139 6th Street

The operator of the Taylor Street Center in the Tenderloin, which provides housing and transitional services for up to 210 formerly incarcerated individuals at a time, is working on plans to convert the shuttered 51 room residential hotel at 139 6th Street into an 80 to 90 bed residential reentry center for previously incarcerated males.

And per San Francisco’s Planning Code, the proposed center would be considered “Group Housing,” which is a principally permitted use for the Sixth Street site.

But should the potential center ever involve “the provision of specialized aid to more than six residents by personnel licensed by the State of California (including, but not limited to, the treatment of addictive, contagious, or other diseases or physiological disorders),” it would then be considered a “Residential Care Facility.” Residential Care Facilities, however, are also a permitted use as outlined in a letter of determination from San Francisco’s Zoning Administrator this week.

21 thoughts on “Prisoner Reentry Program Eyes Sixth Street Site”
  1. Well it certainly cant’ make Sixth Street any *worse*. And an occupied building is better than a shuttered building, any day.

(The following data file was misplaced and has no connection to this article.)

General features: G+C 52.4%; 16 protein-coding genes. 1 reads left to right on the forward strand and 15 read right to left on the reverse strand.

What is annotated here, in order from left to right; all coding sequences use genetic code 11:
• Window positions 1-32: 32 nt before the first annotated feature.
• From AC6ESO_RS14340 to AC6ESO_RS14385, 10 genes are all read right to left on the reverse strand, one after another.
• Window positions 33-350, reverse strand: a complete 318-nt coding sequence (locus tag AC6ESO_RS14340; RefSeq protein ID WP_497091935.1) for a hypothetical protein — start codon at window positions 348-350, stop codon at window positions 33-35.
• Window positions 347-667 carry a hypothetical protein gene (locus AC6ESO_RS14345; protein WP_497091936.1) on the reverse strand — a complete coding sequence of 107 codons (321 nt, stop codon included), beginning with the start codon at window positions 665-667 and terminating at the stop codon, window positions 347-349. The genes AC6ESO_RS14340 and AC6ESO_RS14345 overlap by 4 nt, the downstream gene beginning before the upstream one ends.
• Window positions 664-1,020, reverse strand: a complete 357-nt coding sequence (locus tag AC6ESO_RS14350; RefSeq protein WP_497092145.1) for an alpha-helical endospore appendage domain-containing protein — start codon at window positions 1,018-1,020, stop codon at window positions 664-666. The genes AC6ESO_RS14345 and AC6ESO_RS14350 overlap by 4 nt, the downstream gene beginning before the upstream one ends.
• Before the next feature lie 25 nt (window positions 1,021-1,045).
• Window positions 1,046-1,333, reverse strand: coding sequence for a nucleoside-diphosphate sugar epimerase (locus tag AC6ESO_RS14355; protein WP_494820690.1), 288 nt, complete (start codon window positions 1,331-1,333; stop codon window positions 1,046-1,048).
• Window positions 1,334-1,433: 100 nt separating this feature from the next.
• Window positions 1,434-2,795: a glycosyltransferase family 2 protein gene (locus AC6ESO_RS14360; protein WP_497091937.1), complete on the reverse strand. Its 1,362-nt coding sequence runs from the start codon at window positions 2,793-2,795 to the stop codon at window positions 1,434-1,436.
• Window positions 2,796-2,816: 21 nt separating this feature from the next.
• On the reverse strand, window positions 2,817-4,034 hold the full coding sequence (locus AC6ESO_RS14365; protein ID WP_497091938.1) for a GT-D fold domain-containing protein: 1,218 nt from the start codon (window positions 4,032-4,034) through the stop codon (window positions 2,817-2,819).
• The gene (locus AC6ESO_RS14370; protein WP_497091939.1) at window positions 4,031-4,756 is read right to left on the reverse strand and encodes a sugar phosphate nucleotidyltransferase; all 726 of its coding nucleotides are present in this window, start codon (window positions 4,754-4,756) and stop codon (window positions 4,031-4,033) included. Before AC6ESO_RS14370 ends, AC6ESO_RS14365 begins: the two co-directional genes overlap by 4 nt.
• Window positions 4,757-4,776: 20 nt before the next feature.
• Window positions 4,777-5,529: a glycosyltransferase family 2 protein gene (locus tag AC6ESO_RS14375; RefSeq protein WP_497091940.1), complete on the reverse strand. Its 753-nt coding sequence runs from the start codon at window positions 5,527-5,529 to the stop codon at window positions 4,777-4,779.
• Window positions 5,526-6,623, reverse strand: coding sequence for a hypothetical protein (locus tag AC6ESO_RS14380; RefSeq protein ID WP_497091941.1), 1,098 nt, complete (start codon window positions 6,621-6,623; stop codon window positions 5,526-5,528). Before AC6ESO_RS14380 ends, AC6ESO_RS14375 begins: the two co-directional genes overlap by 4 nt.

1. putting people just getting out of jail in such close proximity to this much drugs and alcohol cannot be good.

  2. Insanely bad idea. First, the city is trying to make that area better and this will not help. It should be converted into luxury condos. Second, its a bad idea to place criminals in a old building with no services to re-acclimate them to society not to mention that neighborhood is a hot bed for crime. Its like locking a drug abuser in a room of drugs and wonder why they are still using.

    1. You vacillate between sounding like a troll and a NIMBY there.

      This building isn’t in the middle of the desert, how do you know there aren’t services? How can they acclimate themselves if you place them in a secluded area? How do you know why crimes these people have committed? You think if someone has murdered before that putting them in a high crime area will encourage them to murder again?

      These guys are basically one step away from being homeless, how it is that luxury condos are more important than keeping people off the streets?

      1. He has a valid concern.